Did you know that tomato plants need to be pruned regularly to maintain their productivity levels. The reason is, plants with too many leaves actually have poor growth. This happens because most of the nutrients obtained from these plants are not maximally allocated to the fruit.
Tomato plants that are too dense because they have lots of leaves and branches generally produce small fruit. The reason is none other, namely the results of photosynthesis are also divided to support leaf growth.
As a result, fruit development is not optimal. In addition, pruning on tomato plants is also useful for regulating humidity and preventing pests and diseases.
There are three types of pruning techniques on tomato plants that you can try.
Pruning young shoots
Tomato trees that have too many shoots can interfere with plant growth itself. You need to adjust the number of shoots for high productivity and maximum fruit growth.
Especially the shoots that grow between the stems need to be trimmed so that only the main stem and leaves are left. Pruning can be done manually using sterile hands by squeezing the shoots.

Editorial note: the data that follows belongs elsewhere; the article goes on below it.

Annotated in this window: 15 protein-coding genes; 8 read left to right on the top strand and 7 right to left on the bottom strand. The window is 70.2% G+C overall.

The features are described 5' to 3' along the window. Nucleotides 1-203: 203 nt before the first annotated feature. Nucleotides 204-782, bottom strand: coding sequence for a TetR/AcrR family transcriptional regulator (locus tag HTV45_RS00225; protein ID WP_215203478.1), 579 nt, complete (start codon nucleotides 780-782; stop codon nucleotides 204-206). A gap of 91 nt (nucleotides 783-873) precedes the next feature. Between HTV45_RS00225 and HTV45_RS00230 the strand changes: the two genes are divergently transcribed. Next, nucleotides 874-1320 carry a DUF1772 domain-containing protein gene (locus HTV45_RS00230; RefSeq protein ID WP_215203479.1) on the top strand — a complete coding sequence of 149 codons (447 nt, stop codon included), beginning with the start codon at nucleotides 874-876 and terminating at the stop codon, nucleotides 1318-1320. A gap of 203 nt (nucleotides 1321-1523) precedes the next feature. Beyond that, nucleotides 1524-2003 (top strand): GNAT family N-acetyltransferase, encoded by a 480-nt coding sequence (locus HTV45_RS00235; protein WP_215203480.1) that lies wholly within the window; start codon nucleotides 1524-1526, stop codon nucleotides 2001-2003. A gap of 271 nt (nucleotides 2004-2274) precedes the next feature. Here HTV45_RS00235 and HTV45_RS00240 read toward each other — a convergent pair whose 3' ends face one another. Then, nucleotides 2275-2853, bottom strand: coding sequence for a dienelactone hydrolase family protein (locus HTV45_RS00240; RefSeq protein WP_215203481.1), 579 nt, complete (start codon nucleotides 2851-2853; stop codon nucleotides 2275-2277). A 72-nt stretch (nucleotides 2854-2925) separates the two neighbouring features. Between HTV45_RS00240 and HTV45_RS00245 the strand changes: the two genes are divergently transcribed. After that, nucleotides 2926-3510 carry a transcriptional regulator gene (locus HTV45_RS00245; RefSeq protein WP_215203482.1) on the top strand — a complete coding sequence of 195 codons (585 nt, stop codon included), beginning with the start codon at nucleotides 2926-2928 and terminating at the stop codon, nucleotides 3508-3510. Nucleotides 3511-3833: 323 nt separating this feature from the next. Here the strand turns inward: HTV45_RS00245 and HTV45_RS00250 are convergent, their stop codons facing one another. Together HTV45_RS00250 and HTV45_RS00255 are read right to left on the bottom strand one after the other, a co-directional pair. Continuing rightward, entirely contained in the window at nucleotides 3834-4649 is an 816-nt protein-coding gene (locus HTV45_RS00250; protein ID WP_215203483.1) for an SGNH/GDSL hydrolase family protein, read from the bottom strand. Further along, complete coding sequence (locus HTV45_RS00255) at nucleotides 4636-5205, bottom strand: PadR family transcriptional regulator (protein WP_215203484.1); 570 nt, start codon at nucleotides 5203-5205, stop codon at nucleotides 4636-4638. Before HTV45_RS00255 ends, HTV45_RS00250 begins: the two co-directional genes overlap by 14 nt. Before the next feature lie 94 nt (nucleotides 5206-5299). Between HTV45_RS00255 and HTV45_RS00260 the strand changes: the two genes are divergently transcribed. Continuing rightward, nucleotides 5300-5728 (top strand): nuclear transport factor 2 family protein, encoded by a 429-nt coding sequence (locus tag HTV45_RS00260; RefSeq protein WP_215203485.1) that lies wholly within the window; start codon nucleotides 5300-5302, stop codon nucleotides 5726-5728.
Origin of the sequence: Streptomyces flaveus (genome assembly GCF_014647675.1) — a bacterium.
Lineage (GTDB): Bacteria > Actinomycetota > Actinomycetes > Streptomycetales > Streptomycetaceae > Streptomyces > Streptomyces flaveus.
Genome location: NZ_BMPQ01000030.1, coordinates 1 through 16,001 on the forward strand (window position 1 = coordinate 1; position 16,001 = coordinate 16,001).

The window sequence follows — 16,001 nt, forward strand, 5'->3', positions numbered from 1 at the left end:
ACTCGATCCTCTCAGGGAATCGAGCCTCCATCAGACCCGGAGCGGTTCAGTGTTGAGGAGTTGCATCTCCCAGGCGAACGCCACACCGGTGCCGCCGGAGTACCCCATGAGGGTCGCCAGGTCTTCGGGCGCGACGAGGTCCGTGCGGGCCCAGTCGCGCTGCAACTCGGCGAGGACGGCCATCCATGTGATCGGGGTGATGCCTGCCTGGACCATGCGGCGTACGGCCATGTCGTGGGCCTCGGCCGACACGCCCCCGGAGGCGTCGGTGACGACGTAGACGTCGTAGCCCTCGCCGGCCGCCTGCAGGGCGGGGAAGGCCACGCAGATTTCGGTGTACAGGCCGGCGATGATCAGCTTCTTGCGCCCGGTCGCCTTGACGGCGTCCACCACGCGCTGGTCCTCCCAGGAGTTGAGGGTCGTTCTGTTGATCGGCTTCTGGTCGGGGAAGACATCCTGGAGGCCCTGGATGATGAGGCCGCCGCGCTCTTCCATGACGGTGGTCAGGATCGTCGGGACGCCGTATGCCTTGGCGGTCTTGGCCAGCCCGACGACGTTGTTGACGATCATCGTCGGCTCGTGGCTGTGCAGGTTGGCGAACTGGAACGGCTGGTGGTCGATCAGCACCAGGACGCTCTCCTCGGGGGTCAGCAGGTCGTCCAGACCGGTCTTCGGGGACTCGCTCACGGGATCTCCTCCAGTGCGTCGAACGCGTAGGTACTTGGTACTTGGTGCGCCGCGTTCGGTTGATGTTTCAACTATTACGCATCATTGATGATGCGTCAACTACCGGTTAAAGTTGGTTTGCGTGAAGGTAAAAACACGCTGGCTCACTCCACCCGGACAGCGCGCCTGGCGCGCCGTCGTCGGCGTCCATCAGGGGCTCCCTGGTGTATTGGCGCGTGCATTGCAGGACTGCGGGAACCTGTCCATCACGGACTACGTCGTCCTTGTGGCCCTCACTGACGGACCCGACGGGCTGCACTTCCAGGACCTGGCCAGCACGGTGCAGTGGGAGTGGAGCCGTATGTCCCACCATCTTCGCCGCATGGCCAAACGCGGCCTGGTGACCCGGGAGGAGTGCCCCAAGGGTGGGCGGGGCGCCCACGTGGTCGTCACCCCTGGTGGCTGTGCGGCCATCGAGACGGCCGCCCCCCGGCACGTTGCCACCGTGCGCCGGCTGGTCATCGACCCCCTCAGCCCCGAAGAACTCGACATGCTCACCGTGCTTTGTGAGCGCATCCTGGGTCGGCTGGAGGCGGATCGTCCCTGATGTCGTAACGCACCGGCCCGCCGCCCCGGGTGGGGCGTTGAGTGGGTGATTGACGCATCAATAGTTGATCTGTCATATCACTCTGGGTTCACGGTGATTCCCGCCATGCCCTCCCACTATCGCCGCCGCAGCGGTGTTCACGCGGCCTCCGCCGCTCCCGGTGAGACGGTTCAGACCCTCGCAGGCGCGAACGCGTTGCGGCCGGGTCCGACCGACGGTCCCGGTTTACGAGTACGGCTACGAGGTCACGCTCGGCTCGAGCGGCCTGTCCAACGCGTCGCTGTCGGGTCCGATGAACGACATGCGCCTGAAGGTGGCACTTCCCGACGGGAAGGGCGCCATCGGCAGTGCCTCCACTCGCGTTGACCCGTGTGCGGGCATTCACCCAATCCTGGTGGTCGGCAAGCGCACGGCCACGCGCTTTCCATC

Pruning of stems
Stem pruning is done when there are two leaves growing above the fifth fruit bunch. The goal is none other than to accelerate the ripening of tomatoes. The exception is if there are shoots that grow strongly on the stems around this fifth fruit bunch, the stems don’t need to be pruned.
Tomato plants will have good productivity when they have 2-3 branch shoots on each stem. Pruning is done using a sharp knife.
Pruning flowers and fruit
Pruning flowers and tomatoes also needs to be done to maximize their growth. Ideally, each tomato plant should only produce 6-8 fruits per period.
By reducing the quantity of fruit, the quality of the fruit can be significantly improved. The fruit that is left untreated will grow optimally until it reaches premium quality. However, if the expected fruit quality standards are not too high, for example for the local market, it is not necessary to prune the flowers / fruit.